Spanish curiosities: false anglicisms

As you may know, many languages have adopted anglicisms: English words that become part of another language. Usually these words have equivalents in Spanish and keep their original meaning, but not these ones. Not only don’t they have the same meaning… some of them don’t even exist in English!

1. Alto standing (luxury, luxurious).

This beautiful Spanish-English hybrid is used when English-speakers use “luxury” or “luxurious”. It is also used when speaking about housing. One could argue that it’s a mix between “standing” and “high standard”.

She rented a luxurious apartment.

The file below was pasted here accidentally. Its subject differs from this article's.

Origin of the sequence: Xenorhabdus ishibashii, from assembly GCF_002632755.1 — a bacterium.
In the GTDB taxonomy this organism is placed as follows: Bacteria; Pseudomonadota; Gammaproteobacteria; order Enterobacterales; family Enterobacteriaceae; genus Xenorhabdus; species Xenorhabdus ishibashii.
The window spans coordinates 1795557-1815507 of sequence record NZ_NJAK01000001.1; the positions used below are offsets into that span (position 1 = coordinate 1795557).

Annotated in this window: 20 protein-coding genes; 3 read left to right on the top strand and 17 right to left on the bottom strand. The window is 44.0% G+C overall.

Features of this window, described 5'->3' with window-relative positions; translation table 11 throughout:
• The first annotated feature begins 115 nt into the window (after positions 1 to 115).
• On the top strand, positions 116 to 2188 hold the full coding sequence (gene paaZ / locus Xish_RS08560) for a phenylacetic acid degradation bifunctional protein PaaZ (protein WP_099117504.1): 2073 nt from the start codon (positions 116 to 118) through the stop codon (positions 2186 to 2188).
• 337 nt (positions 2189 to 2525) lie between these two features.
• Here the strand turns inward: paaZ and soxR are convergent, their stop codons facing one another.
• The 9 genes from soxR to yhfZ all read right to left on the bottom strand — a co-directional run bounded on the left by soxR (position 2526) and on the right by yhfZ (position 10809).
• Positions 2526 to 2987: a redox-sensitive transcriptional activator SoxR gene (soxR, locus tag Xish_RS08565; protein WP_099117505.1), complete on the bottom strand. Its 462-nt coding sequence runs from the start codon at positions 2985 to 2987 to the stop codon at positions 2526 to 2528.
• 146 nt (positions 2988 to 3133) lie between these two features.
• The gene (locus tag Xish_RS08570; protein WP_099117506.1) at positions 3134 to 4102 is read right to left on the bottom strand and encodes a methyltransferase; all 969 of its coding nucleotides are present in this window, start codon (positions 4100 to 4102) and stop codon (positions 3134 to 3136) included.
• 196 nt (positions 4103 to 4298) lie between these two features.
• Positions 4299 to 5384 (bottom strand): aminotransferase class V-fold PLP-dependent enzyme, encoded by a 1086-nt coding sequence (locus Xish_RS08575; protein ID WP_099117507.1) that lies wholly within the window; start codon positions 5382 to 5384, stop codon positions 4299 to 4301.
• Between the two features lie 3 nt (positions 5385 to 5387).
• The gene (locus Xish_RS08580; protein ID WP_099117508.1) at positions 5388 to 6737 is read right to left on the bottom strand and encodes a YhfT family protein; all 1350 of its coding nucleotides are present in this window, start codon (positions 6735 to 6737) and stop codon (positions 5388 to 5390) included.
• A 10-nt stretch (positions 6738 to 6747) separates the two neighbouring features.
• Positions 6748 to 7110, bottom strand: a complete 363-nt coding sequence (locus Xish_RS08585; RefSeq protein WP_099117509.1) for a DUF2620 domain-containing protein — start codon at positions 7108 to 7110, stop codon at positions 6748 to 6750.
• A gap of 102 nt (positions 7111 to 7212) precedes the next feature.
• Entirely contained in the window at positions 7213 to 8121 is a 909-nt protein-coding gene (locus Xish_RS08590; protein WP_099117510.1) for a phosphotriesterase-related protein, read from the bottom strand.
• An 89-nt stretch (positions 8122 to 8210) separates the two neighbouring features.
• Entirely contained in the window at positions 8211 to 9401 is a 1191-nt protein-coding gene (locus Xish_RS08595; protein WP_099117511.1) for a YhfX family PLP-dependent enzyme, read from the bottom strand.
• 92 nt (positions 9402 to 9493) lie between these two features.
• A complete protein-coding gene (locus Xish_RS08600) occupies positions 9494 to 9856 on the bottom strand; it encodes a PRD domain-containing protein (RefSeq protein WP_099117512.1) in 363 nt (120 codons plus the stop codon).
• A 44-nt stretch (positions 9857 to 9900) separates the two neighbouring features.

Alquiló un apartamento de alto standing.

2. Autostop (hitchhiking).

This is one of those gems that don’t exist in English. The meaning is quite self-explanatory you make an auto(mobile)… stop.

He hitchhiked to get there.

Hizo autoestop para llegar allí.

3. Camping (campisite)

In this case, Spaniards have turned an English verb into a noun.

We will be staying at a campsite.

Nos quedaremos en un camping.

4. Crack (star, genius)

In English we see “crack” as an adjective for a team, a sportsperson or troops and also the expression “crack shot”, so that might be the origin for the Spanish crack.

Messi is a star.

Messi es un crack.

5. Fashion (fashionable, trendy)

In this case it’s the opposite we saw with camping: we turned a noun into an adjective.

You always look so fashionable.

Qué fashion vas siempre.

Text: Tatiana Pérez